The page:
The Irony of Sophistication

The Irony of Sophistication or the arte of being ‘magnolia’ in an extreme world of extreme environments, opinions and beliefs (the art of being a fence-sitter, with no ethical stance) .

Sophists – Clever people who prided themselves in the ability to prove contradictory statements with convincing argument for opposing views (without conviction to either cause).

Sophistication – The state of being sceptical regarding all claims to an ‘absolute truth,’ being flexible enough in one’s opinion to accommodate whatever ideology reigns supreme(the art of spin  – the avoidance of commitment, enabling the jump across all principle in all realms of life, from paradigm to regime) .

(Image: Jacques-Louis David – The Death of Socrates)

“The Greek σοφός (sophos), related to the noun σοφία (sophia), had the meaning ‘skilled’ or ‘wise’ since the time of the poet Homer and originally was used to describe anyone with expertise in a specific domain of knowledge or craft. For example, a charioteer, a sculptor or a warrior could be described as sophoi in their occupations. Gradually, however, the word also came to denote general wisdom and especially wisdom about human affairs (for example, in politics, ethics, or household management). This was the meaning ascribed to the Greek Seven Sages of 7th and 6th century BC (like Solon and Thales), and it was the meaning that appeared in the histories of Herodotus. Richard Martin refers to the seven sages as ‘performers of political poetry.’

From the word σοφός (sophos) is derived the verb σοφίζω (sophizo), which means ‘to instruct or make learned.’ but which in the passive voice means ‘to become or be wise,’ or ‘to be clever or skilled in a thing.’ In turn, from this verb is derived the noun σοφιστής (sophistes), which originally meant “a master of one’s craft” but later came to mean ‘a prudent man’ or ‘wise man.’ The word for ‘sophist’ in various languages comes from sophistes.

In the second half of the 5th century BCE, particularly at Athens, ‘sophist’ came to denote a class of mostly itinerant intellectuals who taught courses in various subjects, speculated about the nature of language and culture and employed rhetoric to achieve their purposes, generally to persuade or convince others: ‘Sophists did, however, have one important thing in common: whatever else they did or did not claim to know, they characteristically had a great understanding of what words would entertain or impress or persuade an audience.’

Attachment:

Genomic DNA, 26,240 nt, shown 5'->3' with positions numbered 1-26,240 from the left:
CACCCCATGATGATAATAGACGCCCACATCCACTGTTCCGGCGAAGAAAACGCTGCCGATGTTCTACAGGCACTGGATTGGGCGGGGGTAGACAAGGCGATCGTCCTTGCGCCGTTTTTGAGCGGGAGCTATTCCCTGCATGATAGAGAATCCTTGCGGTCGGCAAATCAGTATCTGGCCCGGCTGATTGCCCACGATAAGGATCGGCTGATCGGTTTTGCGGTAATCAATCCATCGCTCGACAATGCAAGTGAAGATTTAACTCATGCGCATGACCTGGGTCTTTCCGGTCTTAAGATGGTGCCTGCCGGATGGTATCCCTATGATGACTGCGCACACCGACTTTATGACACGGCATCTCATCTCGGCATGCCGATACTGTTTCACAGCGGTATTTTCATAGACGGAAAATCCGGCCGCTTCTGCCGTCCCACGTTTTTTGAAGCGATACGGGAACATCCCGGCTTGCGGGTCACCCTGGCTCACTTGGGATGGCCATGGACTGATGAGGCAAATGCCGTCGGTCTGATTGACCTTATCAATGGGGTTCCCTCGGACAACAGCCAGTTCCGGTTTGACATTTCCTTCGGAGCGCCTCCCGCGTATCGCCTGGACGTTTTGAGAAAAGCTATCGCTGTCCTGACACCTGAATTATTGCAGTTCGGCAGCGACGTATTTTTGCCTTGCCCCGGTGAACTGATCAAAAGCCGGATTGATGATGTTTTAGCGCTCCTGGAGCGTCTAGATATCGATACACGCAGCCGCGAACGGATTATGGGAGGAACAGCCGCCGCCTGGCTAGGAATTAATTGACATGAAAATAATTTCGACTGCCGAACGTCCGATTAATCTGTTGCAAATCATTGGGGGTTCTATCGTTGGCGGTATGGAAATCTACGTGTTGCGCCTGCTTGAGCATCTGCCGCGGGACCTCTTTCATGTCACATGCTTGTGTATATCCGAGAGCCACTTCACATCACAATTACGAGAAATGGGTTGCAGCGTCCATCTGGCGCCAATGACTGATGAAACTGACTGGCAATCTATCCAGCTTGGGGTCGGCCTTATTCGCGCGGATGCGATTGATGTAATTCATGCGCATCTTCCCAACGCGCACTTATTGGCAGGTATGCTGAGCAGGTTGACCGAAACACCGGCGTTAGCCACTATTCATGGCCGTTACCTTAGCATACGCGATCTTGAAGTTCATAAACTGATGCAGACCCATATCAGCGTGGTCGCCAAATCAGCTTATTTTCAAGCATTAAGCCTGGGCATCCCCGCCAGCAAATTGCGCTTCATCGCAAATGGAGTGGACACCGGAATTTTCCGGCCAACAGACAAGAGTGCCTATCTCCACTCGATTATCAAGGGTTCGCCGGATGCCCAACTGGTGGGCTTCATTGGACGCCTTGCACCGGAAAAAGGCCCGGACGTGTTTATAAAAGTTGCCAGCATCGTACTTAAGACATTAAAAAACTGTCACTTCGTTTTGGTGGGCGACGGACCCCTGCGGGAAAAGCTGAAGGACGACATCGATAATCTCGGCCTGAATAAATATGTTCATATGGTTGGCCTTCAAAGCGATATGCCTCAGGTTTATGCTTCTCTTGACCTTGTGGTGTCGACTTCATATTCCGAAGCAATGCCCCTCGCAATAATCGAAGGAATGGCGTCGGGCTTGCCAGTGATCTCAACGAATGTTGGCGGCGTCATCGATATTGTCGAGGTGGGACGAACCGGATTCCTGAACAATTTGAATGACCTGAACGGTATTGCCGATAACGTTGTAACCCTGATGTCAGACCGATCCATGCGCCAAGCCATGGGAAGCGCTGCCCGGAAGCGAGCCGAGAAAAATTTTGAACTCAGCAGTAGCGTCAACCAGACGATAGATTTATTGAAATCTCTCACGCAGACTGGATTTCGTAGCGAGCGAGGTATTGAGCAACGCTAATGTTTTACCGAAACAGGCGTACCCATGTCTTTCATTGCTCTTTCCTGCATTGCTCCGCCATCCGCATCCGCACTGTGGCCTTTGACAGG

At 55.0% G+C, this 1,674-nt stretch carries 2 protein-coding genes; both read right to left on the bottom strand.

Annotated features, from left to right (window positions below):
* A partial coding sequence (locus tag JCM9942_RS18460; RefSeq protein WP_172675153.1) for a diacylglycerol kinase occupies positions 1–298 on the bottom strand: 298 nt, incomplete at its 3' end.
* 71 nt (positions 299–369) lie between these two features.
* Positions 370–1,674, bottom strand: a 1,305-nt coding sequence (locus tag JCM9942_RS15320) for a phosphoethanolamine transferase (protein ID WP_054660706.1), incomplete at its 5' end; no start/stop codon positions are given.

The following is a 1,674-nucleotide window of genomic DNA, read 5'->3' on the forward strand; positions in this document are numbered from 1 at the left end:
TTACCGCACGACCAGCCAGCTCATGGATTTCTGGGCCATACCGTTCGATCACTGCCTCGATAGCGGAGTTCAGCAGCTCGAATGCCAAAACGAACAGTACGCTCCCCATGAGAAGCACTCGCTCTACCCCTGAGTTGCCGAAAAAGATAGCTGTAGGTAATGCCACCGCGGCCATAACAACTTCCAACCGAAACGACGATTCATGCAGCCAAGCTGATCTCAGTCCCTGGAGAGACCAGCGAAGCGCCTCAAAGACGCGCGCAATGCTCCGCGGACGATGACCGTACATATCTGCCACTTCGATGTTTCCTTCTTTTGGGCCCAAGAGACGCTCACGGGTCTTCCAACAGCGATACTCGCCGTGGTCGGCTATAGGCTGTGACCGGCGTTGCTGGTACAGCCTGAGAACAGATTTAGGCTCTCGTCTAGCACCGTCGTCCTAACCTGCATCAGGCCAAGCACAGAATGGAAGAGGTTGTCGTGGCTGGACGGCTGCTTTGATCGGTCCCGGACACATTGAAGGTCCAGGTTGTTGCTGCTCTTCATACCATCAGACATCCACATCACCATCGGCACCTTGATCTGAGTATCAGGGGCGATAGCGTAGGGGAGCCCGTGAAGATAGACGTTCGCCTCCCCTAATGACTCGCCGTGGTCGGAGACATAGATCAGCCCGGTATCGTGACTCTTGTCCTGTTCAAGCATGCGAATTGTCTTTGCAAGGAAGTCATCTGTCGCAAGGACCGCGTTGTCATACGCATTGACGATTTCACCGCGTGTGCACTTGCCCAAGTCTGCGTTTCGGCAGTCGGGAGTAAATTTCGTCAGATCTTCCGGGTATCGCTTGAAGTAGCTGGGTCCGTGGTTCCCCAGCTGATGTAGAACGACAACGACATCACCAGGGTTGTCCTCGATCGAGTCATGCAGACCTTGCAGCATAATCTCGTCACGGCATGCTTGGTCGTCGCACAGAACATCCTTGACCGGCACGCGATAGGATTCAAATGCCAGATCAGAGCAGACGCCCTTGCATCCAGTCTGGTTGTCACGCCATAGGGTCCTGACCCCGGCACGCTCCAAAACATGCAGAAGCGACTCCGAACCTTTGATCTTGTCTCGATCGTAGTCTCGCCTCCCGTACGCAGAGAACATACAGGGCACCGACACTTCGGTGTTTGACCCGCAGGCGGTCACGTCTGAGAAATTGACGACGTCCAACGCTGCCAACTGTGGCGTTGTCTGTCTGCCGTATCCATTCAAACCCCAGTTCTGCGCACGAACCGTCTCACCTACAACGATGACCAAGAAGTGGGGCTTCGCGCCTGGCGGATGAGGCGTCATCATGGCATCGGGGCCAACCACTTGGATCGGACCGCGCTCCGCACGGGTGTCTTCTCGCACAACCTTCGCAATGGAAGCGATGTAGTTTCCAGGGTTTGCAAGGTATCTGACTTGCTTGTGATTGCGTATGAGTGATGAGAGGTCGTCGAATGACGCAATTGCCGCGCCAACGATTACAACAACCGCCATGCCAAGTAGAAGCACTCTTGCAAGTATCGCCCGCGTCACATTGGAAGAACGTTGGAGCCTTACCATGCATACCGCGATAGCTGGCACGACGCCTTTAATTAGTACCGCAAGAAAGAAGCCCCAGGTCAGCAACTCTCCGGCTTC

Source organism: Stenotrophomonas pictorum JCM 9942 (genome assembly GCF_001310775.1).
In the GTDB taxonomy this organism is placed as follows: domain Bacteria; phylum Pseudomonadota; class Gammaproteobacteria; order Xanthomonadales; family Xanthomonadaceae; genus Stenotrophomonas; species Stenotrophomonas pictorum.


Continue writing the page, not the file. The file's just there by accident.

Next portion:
Most sophists claimed to teach arête (‘excellence’ or ‘virtue’) in the management and administration of not only one’s affairs, but the city’s as well. Before the fifth century B.C., it was believed that aristocratic birth qualified a person for arête and politics. However, Protagoras, who is regarded as the first Sophist, explained that arête is the result of training rather than birth. Protagoras was one of the best-known and most successful teachers. He taught his students the necessary skills and knowledge for a successful life, particularly in politics, rather than philosophy. He trained his pupils to argue from both points of view because he believed that truth could not be limited to just one side of the argument. The works of Plato and Aristotle have had much influence on the modern view of the ‘sophist’ as a greedy instructor who uses rhetorical sleight-of-hand and ambiguities of language in order to deceive, or to support fallacious reasoning. In this view, the sophist is not concerned with truth and justice, but instead seeks power.Protagoras wrote about a variety of subjects and some fragments of his work survived. He is the author of the famous saying, ‘Man is the measure of all things,’ (meaning Man decides for himself what he is going to believe), which is the opening sentence of a work called Truth.

 

Many sophists taught their skills for a price. Due to the importance of such skills in the litigious social life of Athens, practitioners often commanded very high fees. The sophists’ practice of questioning the existence and roles of traditional deities and investigating into the nature of the heavens and the earth prompted a popular reaction against them. The attacks of some of their followers against Socrates prompted a vigorous condemnation from his followers, including Plato and Xenophon, as there was a popular view of Socrates as a sophist. For example, the comic playwright Aristophanes criticizes the sophists as hair-splitting wordsmiths, and makes Socrates their representative. Their attitude, coupled with the wealth garnered by many of the sophists, eventually led to popular resentment against sophist practitioners and the ideas and writings associated with sophism.